I am sure I have a different experience than these bloggers because I am Asian. Mark gets harassed way more than I do in general but he still loved Vietnam. We hired a tour guide for a few days in Mekong Delta and she was so professional and intelligent and made our stay there wonderful. Our Ha Long Bay trip was well organized and we had our own lovely cabin and met nice people on the boat that all seemed to be having a fantastic time. We made sure we made our Ha Long and Mekong bookings through reputable companies and maybe that is where some people go wrong, trying to save some money.

Thanks for the additional info, Becky! I agree with what your girlfriend said and I agree with her comments about spending. A lot of people that I know who had a hard time were on tight budgets, whereas those who had a more pleasant experience were more mid-range travelers. Interesting perspective and again, thanks for sharing! Never felt ripped off. I would return in a heartbeat, to live even! I hope I have an equally positive experience when I inevitably return! This again illustrates the highs and the lows of travel and how much can be coloured by ones owns perspective.

It is a place so full of life, where working, eating, sleeping and much general living just happens in the streets. The fact that a bowl of Pho can remain delicious, yet taste so different in the North than it does in the South. To me, Thailand felt more western, less authentic and far more tourist driven Thailand was my first international destination, so i have very fond memories.

Hey Chris! I too plan to someday be in that small percentage who returns. I love Vietnam due to exotic dishes served, beaches and the hospitality of the people there. I went there is the festive month of Jan — Feb, the culture they follow would be a new turn for a research person. Viets in general are very kind, welcoming and look out for the average foreigner. Sure you will get scam artists, but this is pretty prevalent all over Southeast Asia. Coaches not a good idea in Vietnam nor thailand nor Cambodia for that matter.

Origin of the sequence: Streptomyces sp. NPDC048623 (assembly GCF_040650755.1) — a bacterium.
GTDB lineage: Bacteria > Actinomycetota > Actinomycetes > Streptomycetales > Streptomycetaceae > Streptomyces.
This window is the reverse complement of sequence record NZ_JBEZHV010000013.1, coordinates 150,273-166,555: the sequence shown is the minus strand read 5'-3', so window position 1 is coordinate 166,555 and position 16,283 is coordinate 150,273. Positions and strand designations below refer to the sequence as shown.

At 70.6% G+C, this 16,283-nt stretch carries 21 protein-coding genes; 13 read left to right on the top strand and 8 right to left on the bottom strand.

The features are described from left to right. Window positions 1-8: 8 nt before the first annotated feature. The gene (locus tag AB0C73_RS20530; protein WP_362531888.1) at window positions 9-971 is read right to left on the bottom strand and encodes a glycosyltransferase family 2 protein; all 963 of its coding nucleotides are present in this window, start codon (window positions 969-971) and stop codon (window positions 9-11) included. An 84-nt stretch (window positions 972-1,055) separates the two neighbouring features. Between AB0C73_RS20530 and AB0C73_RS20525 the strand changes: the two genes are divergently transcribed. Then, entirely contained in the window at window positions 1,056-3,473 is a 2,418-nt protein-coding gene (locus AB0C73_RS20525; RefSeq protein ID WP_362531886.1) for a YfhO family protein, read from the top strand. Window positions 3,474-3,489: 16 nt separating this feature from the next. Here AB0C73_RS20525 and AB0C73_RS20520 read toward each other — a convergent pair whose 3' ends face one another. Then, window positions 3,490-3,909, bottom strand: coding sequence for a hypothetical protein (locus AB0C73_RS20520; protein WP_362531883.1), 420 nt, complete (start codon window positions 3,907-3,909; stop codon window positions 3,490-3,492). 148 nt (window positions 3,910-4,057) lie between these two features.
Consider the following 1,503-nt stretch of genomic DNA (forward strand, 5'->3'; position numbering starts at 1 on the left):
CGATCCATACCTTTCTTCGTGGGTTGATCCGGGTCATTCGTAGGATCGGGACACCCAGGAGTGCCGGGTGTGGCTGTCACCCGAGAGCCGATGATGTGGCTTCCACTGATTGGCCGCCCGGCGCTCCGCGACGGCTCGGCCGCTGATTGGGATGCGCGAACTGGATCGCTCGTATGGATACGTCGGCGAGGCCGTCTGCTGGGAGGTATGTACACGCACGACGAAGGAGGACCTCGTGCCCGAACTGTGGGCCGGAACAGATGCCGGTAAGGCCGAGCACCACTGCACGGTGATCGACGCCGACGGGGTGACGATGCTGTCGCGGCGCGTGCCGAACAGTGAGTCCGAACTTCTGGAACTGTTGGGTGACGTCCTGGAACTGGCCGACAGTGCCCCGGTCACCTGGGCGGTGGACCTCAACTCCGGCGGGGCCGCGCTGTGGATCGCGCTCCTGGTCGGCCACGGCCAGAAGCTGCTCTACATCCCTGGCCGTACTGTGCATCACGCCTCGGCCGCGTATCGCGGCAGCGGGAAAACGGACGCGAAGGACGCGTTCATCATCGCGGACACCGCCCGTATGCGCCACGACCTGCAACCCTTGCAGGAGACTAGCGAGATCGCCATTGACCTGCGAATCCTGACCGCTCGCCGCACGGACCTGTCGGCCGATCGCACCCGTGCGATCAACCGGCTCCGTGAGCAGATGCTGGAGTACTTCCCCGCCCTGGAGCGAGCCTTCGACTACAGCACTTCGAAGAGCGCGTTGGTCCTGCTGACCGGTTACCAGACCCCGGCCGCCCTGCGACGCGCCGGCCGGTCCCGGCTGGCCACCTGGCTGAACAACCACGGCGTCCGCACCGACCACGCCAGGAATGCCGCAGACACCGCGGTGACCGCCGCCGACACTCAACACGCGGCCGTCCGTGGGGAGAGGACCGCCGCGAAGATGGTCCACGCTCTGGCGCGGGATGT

Fly Fly Fly!!!!! Or take a private car service — comfy, will get there safe, and no issue with loos. Massages — I am assuming you went to the salon shop with young beautiful ladies all dressed similarly? Well they basically work for just tips hence the aggressive manor. Guilt for what? Why would you feel guilty for a mutual war that ended nearly 40yrs ago? You do realize the North Viets were not exactly angels themselves?

Most in Vietnam have forgotten and funny enough know little about the history of said conflict nor care. All about living and trying to improve their daily lives. Hey Ian, I appreciate your insights but I have to disagree on some points. First of all, the buses in Thailand are great! I mean, the trains are better, but at least they have working bathrooms when advertised.


Always catch a Cab with properly displayed signage like.. Tipping is of course expected but not compulsory. Wow suddenly, a business idea came to mind. Dishonest folk are in all corners of the earth, but they are by no means more prevalent here than anywhere else in the world. I am a little confused at what statement of mine was interpreted as such, however must reiterate that it was not my intent. My only fear was that the negative reviews of what I perceive to be a wonderful travel destination, would discourage people from visiting and forming their own opinions.

The situation you have detailed on your own family sounds very sad indeed, and I can not begin to imagine the pain this must have caused. No offense taken so there is no need to apologize. I would love to see Vietnam doing well for it is where i was born after all. I thought you were overreacting and I kept remembering this post through the good times I was having but things got bad and then awful in no time.

I would recommend people to simply skip this country. I hope if you go you get one of the great experiences! Many of the smaller places are more welcoming but I do wish Vietnamese would change their attitude about foreigners. Hi babs, well, if you think the Vietnamese language sounds ugly and annoying, I guess they can think you sound ugly and annoying too, and definitely like a snob. I got very tired of all the attempted scams! Thanks Maddy! In Hanoi right now and was scammed 4 times yesterday upon arrival! The immigration officer gave me incorrect change for my visa payment. As we were walking through the parking lot, he pointed one way, and then bolted running the other direction.